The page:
Opponents claimed that the ground transportation center would leave thousands of travelers centralized in one location and make them more vulnerable to a terrorist attack.

Other Alternative D proposals included a people mover at the ground transportation center to move passengers to the central terminal area and a combined rental car facility.

Villaraigosa is credited with bringing opposing groups together in September to negotiate a settlement.

In his campaign for mayor, Villaraigosa opposed the Hahn LAX Alternative D plan.

One of the main opponents to the proposed LAX expansion plan was ARSAC (Alliance for a Regional Solution to Airport Congestion) — comprised of residents living in communities near the airport.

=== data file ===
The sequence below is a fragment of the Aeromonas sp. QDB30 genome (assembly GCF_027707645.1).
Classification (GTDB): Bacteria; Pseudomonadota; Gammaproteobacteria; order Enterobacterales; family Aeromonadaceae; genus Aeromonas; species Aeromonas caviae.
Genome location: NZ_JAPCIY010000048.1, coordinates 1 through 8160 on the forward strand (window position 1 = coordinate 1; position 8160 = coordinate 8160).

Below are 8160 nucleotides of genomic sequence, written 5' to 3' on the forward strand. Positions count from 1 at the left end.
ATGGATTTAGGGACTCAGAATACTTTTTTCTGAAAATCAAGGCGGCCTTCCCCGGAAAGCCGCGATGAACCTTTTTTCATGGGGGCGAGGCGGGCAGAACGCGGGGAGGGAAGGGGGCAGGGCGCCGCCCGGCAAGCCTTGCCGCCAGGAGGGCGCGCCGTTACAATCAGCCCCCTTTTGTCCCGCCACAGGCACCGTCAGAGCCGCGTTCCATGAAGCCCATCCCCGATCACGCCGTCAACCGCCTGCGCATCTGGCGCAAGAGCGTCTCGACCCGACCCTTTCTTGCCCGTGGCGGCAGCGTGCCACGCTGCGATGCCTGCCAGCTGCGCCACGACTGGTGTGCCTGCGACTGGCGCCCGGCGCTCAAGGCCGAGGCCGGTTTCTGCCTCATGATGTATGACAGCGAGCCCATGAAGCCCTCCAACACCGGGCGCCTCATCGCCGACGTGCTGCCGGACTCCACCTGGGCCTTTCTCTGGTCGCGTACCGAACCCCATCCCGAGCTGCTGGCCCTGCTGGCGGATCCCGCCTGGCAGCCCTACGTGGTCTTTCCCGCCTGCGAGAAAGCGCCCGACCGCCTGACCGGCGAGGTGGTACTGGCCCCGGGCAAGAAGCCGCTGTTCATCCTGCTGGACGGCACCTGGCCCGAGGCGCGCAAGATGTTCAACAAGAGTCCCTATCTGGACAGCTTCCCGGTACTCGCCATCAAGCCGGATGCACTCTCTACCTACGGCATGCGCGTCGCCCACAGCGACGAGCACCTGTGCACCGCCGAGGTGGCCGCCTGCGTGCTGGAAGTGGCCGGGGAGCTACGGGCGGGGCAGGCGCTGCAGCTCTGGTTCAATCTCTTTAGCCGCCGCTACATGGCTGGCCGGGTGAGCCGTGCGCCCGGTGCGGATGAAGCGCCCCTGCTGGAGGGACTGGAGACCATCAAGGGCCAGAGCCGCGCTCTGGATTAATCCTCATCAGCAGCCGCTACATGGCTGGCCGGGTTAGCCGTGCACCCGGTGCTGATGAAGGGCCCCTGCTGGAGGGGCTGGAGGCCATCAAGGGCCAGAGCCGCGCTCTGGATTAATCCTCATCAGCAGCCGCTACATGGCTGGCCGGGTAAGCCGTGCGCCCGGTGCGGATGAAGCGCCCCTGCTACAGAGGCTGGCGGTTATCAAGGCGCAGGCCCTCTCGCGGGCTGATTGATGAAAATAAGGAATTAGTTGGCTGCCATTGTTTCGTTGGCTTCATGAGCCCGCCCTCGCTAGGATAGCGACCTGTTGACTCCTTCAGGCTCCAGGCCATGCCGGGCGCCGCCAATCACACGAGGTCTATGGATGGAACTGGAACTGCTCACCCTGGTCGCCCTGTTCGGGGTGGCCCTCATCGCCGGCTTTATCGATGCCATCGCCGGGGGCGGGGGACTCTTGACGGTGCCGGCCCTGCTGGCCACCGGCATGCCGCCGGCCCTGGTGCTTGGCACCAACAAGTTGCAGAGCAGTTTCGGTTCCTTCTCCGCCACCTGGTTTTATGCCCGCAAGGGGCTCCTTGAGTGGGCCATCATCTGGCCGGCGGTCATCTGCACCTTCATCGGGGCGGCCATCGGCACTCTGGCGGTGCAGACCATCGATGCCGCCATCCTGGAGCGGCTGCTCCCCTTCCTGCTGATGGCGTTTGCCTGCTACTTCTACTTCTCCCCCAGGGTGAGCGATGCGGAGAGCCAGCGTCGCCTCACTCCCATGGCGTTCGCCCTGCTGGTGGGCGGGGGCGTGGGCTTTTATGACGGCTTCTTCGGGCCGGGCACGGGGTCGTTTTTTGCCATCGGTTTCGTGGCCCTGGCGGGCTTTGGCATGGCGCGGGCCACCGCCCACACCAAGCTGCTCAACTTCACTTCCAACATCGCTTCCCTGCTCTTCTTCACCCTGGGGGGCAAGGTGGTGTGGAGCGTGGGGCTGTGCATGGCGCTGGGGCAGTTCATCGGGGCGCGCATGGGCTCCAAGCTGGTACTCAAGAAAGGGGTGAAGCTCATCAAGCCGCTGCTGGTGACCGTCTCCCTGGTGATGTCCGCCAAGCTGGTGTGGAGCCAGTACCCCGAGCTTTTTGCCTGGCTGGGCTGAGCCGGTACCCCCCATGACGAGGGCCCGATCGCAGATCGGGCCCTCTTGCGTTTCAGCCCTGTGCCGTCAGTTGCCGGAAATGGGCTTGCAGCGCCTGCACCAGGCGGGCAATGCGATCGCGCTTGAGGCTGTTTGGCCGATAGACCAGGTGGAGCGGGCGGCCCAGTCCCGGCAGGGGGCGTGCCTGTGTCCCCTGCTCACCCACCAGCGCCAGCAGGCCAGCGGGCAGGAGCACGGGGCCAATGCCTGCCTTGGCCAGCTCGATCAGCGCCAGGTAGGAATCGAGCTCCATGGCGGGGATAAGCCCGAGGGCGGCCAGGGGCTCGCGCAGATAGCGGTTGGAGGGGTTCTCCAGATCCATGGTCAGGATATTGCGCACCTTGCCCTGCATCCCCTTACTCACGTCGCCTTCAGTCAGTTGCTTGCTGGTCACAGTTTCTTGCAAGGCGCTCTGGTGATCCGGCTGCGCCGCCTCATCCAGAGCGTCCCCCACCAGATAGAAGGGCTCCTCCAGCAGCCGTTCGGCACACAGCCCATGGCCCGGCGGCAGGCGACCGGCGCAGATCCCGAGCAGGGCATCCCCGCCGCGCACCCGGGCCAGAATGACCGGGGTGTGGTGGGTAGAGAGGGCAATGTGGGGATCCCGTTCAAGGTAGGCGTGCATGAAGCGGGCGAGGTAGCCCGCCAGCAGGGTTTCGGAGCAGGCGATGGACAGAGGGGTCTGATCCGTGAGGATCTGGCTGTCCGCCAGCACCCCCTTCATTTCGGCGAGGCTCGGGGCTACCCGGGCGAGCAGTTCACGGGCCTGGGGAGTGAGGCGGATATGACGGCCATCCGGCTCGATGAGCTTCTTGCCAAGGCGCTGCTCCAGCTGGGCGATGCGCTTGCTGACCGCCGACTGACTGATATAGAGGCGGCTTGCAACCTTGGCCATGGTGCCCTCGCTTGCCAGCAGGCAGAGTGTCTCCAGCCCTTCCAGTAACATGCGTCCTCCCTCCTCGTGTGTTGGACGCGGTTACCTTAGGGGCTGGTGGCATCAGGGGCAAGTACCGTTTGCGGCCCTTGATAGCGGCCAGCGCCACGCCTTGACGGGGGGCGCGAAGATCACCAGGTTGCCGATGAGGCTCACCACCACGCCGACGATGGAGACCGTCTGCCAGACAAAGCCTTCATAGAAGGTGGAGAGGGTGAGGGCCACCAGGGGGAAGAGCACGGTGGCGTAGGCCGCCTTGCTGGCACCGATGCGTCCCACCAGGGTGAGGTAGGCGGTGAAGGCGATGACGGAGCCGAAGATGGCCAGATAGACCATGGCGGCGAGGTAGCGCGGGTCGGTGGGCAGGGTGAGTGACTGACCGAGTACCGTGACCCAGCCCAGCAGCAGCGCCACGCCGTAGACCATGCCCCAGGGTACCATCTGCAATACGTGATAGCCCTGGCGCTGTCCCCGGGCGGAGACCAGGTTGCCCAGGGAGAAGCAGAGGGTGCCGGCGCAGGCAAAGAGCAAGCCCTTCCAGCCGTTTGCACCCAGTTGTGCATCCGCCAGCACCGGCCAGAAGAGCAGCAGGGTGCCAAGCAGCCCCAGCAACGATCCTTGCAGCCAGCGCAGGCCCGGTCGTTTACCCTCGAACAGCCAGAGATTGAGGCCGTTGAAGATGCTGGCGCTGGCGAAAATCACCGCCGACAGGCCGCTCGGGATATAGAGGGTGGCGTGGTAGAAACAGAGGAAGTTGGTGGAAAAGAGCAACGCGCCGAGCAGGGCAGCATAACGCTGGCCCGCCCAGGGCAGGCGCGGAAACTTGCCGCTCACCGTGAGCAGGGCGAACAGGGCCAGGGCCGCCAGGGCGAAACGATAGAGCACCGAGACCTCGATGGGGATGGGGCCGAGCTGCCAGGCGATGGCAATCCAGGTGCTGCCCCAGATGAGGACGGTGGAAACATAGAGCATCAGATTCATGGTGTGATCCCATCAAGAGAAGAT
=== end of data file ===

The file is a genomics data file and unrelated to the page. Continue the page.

“We’ve worked toward this for 11 years, and I’m proud that we’ve come this far in the process,” said former ARSAC president and current member of the Los Angeles Board of Airport Commissioners Val Velasco.

“I’m not speaking on behalf of (the airport commission), but as the former president of an organization that was repeatedly told we couldn’t stand up against a giant airport and city government, and that grass-roots efforts never effect changes,” said Velasco.

“We are now anticipating a letter of “non-objection” from the FAA to Los Angeles city attorney Rocky Delgadillo in the next few weeks regarding this agreement,” said Velasco.

Denny Schneider — ARSAC vice president, LAX Community Noise Roundtable board member and Airport Affairs chair of the Westchester Neighbors Association — said he “wants to thank Villaraigosa and 11th District Councilmember Bill Rosendahl for their hard work and commitment to resolving the high profile, economic and health issues surrounding LAX.”